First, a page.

You cried the tears upon learning your child was autistic. You’ve seen the progress he or she has made in early child development programs, and now it’s time to enroll him or her in school.
Since you’ve come this far as a champion for your special-needs child, you must continue to do so now that he or she is in school. That’s why you must find the right school district that will accommodate and accept your child’s needs. Yes, it will be a challenge.
Autism affects 1 in 68 children
Autism has become more prevalent in society. According to the Centers of Disease Control and Prevention, 1 in 68 children is diagnosed with autism. The disorder is nearly five times more common in boys than girls. The data notes that 1 in 42 boys is diagnosed with autism, compared with 1 in 189 girls.
You would think that with more autistic children among student bodies that schools would know the best ways to accommodate them. That’s not always true.
Every school has a different approach toward special education, but you will find that a number of school districts are ill-prepared in dealing with autistic children. The school’s teachers may not have the best training, their programs may be woefully out-of-date and the classrooms may not be integrated with special needs students.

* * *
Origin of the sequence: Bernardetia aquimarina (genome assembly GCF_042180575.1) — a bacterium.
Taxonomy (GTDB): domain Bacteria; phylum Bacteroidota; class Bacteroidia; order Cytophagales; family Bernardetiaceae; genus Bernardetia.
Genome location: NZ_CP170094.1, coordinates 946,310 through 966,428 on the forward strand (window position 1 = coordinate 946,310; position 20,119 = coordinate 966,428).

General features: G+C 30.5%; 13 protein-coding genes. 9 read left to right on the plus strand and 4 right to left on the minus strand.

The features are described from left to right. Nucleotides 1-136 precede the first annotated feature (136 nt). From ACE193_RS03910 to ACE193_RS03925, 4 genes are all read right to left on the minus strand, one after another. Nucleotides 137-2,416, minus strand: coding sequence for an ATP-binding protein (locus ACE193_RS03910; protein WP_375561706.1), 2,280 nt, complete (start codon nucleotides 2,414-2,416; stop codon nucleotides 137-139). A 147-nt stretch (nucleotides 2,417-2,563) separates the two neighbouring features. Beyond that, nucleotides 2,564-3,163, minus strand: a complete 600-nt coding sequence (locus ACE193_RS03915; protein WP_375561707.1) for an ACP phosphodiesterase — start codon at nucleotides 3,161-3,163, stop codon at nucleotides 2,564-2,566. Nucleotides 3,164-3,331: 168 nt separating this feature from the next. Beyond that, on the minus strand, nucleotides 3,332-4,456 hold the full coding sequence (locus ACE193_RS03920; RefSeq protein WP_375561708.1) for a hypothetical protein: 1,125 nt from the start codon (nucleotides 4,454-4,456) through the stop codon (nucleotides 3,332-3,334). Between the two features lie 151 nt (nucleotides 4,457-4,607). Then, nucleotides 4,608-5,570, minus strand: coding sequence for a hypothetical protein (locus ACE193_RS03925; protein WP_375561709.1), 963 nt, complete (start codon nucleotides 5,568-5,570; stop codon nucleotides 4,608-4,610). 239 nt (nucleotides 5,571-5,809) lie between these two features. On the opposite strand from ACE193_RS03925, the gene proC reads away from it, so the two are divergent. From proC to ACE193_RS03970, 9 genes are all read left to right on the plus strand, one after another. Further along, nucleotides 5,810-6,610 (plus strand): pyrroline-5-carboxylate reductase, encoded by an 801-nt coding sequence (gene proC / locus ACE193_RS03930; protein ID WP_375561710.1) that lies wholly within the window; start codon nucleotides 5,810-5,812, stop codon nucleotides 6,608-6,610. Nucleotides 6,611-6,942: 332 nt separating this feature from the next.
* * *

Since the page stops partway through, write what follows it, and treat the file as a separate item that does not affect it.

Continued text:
Research the schools, trust instincts
That’s why in some cases parents are forced to become instant experts the complexities of their children’s conditions as well as their disability rights. Learn as much as you can about autism, consider joining support groups, talk with other parents, or consult with a seasoned autism expert.
If you’ve done thorough research about the school, its special education program as well as its teachers, then you may have gained some sense of comfort. This will require a few school visits and discussions with teachers and administration.
Trust your instincts, too. A veteran special education teacher may not always be the best one for your child. Has this person kept up-to-date with teaching programs and advancements? How does this instructor relate to the students?
Strong IEP in place
Also make sure that your child has a strong Individualized Education Program (IEP) in place. An IEP – a plan developed by school staff members along with parents and sometimes children – ensures your child’s services and accommodations. If you believe the IEP is too vague, consult with an advocate or experienced parents who may have children with similar conditions.
A different school may be solution
You may have done all the preparation possible, but what if your child is struggling in school academically and socially? Meet with the teachers in hopes of solving any new challenges. But maybe this school’s program is not the right one for your child. If that’s the case, you may have to remove your child and enroll him or her into a different school.
The right support and treatment plan can ultimately help your child thrive in school, but you have to be vigilant and know what learning environment is best for your child. You want to make sure that this school is the right fit.